By Debra Meiburg
One of the fascinating price conundrums of the wine world is rose. Why do these charming pink wines find themselves perennially pummelled into the low end of the price spectrum while in Champagne rose command the region’s highest prices? Perhaps this is because many winemakers treat rose as an afterthought, a wine whipped up from their efforts to concentrate their flagship red wine. In a process known as saignee, or bleeding, winemakers ‘bleed’ light pink juice from their red-wine tank to create a higher skins-to-juice ratio for their premium red wine. The effect is like pouring light tea out of a fresh pot so that the remaining tea will be more flavoursome, deeply coloured and robust.
Not so at Chateau d’Esclans, where owner Sacha Lichine produces a rose-petal tinted wine that is consistently high quality and fetches some of the highest rose prices in the world. No stranger to the world of fine wine, Sacha’s father is the late Alexis Lichine, one of the leading 20th-century forces in French wine, and former owner of two prominent Bordeaux properties, Chateau Lascombes and Chateau Prieure-Lichine.
In 2006, Sacha Lichine threw his own dice on the table, acquiring Chateau d’Esclans, a property in the Cotes de Provence that encompasses a 19th-century chateau and 270 hectares, with some 40 hectares planted with vineyards. He recruited an old family friend, Patrick Leon, who had retired as chief winemaker and director of Bordeaux’s acclaimed Chateau Mouton-Rothschild. Lichine has made another bet, moving his family – including three young children – to Hong Kong, intent upon building appreciation for the affinity between his stylish rose and fine Cantonese cuisine. Their consistently high quality and versatility on the dinner table ensures they are an array to serve with pride.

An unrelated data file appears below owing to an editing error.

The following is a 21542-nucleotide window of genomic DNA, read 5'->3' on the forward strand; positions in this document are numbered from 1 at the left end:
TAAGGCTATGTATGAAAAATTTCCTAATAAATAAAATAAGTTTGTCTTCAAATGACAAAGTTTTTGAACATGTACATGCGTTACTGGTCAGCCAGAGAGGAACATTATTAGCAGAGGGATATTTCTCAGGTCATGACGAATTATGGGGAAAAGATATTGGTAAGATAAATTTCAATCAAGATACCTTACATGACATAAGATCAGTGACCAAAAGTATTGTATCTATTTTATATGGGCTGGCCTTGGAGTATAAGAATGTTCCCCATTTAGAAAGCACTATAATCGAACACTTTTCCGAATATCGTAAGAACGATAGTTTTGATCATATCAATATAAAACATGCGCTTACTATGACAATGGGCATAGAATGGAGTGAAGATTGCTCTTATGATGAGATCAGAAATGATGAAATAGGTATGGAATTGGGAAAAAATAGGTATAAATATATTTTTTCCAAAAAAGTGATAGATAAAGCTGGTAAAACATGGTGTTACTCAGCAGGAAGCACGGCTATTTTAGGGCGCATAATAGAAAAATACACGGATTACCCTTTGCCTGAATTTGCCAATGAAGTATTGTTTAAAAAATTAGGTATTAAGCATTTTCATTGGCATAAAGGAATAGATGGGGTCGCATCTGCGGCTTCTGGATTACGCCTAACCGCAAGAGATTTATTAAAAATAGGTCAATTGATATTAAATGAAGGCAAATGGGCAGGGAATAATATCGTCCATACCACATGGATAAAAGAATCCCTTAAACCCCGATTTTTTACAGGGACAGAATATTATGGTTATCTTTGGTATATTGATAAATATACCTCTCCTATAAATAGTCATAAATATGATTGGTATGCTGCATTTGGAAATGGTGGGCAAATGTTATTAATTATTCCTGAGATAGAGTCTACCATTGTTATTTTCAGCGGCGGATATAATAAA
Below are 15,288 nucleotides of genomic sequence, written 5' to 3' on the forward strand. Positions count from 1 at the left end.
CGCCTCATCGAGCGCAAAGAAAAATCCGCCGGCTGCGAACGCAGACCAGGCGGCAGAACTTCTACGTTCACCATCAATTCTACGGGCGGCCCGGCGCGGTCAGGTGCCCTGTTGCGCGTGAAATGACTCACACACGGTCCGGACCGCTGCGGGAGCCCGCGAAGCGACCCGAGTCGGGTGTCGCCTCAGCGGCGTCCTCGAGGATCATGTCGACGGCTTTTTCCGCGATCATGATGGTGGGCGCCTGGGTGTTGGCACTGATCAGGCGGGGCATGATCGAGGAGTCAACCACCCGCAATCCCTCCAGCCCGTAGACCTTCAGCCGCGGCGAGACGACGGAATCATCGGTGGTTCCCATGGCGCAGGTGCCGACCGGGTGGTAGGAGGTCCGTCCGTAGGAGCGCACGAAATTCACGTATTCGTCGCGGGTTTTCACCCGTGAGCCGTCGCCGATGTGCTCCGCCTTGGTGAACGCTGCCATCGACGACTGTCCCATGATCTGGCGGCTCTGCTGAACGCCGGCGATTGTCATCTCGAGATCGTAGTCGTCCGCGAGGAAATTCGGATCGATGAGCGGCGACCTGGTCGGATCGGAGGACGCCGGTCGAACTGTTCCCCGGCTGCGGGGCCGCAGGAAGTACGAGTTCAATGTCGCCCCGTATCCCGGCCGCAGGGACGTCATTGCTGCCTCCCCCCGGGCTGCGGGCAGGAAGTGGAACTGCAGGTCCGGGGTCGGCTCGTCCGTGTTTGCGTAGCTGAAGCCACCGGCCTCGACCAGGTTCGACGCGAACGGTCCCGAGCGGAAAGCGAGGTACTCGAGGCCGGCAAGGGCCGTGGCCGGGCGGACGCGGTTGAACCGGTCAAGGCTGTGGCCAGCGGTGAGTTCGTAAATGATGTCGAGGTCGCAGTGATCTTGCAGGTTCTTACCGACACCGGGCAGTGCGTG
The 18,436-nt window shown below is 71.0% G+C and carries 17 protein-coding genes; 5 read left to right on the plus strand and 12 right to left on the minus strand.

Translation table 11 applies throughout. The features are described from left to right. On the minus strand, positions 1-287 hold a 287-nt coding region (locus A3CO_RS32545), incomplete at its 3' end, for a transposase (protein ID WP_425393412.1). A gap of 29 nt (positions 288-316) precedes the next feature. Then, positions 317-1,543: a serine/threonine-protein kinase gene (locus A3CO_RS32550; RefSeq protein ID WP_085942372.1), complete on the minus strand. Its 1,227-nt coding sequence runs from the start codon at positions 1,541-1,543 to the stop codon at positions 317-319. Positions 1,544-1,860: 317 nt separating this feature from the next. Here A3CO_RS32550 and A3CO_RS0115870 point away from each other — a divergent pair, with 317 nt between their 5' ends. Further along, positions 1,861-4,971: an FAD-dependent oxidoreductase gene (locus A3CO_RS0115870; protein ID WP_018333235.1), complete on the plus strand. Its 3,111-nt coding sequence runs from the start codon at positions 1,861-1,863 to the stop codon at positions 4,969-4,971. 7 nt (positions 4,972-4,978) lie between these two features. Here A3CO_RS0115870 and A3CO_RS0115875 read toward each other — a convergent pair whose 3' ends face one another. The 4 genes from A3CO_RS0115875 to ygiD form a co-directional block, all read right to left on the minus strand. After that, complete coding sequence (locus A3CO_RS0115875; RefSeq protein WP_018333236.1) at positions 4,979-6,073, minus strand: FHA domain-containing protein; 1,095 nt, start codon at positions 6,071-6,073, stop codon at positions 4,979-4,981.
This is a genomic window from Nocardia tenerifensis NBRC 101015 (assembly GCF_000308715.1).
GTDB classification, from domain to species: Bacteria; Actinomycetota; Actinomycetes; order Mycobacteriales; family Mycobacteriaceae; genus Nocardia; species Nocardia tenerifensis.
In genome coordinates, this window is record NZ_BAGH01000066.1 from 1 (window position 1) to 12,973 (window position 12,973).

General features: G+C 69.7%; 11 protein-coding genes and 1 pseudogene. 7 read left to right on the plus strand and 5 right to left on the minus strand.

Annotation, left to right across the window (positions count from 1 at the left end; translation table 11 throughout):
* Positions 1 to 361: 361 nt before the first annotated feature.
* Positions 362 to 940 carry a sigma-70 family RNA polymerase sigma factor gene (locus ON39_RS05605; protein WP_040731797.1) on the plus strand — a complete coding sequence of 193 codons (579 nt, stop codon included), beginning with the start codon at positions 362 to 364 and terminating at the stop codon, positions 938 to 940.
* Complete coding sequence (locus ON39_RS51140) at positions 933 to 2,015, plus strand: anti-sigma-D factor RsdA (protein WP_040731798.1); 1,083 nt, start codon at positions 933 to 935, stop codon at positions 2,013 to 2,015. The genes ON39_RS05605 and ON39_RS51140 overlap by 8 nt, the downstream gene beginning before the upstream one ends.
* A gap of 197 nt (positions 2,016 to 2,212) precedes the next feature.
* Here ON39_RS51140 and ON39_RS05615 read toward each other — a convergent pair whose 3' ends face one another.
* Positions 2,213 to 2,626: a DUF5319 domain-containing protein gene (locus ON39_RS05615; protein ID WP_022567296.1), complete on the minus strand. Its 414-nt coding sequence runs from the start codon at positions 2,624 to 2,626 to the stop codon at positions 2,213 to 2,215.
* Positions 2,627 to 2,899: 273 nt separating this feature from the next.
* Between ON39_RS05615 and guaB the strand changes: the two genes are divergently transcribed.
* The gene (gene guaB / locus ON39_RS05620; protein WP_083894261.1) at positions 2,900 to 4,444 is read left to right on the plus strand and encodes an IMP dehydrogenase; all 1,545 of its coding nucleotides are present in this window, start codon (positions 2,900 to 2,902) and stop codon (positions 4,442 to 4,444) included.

All these wines are available at Jebsen Fine Wines (tel: 2926 2217)
Chateau d’Esclans, Les Clans, Cotes de Provence 2008
Excellent complexity comprising strawberry and raspberry nuances, with savoury dried herbal hints. A classy, round, well-integrated wine, showing elegance and maturity.
Chateau d’Esclans, Les Clans, Cotes de Provence 2009
Lemon and raspberry traces. A riper, more classic profile with verve and intensity. Excellent fruit ripeness. A beauty!
Chateau d’Esclans, Garrus, Cotes de Provence 2008
Subtle raspberry and floral intimations with pert acidity and a sandy hint of texture. This full-bodied rose could easily be confused with a high-quality white wine. Savoury notes and a bracingly bitter kiss on the finish.
Chateau d’Esclans, Garrus, Cotes de Provence 2009
Dried herbal highlights, delicate red berry fruit. Full-bodied and lightly textured, with tangy acidity and lemony nuances. A lovely, robust wine.
Chateau d’Esclans, Esclans, Cotes de Provence 2009
Restrained and minerally nose, with a creamy, round palate. Styled along the lines of a vin gris, with delicate hints of pink coral. A touch warm on finish.
Chateau d’Esclans, Whispering Angel, Cotes de Provence 2010
Fresh, clean and dry, with strawberry hints and firm acidity. Unobtrusive and refreshing. Medium length.